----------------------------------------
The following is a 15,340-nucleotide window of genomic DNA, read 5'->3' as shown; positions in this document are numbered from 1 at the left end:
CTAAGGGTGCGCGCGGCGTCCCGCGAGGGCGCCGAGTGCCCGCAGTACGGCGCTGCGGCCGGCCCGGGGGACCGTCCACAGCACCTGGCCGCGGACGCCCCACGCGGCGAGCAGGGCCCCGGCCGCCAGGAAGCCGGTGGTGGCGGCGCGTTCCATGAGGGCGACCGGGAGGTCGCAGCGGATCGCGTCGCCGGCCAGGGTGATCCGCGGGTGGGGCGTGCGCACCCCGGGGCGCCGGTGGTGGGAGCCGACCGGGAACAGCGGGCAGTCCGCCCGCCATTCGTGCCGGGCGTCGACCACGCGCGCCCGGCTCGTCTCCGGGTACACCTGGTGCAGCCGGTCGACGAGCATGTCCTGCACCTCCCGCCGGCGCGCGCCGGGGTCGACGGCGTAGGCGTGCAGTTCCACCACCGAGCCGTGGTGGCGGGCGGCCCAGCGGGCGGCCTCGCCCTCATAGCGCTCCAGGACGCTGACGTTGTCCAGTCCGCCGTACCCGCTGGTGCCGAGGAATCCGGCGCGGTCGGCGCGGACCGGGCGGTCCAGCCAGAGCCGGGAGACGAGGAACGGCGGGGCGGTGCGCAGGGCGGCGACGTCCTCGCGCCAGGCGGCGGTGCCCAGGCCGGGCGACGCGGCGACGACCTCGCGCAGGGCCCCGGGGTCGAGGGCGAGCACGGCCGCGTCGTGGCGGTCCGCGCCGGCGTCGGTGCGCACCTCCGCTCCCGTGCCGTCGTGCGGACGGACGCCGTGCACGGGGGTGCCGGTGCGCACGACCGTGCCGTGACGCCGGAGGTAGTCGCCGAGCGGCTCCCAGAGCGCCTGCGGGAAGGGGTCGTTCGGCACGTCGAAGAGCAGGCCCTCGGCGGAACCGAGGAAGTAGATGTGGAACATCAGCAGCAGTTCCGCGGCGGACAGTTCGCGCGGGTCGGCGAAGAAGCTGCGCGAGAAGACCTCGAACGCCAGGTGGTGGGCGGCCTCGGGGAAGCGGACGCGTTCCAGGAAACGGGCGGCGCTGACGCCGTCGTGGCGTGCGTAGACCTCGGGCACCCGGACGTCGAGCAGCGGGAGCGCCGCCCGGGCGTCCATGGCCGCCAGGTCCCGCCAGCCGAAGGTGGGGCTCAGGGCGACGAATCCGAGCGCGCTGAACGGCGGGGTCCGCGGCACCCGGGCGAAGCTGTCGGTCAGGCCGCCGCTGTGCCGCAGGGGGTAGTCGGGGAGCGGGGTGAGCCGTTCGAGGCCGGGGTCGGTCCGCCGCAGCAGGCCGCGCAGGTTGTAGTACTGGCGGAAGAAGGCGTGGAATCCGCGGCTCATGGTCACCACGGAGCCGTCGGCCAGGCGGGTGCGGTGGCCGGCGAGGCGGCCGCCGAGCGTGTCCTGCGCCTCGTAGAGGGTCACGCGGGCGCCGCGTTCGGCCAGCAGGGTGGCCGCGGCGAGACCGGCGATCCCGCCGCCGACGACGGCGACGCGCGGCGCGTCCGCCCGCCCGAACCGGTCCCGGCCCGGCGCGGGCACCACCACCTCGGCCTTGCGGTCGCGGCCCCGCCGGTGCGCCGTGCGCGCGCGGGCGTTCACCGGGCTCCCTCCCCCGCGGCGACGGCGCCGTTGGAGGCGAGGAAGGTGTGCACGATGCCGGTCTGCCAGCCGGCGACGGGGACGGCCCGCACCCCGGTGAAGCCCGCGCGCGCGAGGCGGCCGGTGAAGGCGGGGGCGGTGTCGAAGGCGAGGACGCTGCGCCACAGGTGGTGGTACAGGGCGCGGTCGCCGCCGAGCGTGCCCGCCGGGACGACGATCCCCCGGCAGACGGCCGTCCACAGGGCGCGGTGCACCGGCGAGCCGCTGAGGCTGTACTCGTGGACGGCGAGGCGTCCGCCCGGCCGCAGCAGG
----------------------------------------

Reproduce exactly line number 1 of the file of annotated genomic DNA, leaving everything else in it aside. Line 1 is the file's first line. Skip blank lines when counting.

The following is a 15,340-nucleotide window of genomic DNA, read 5'->3' as shown; positions in this document are numbered from 1 at the left end: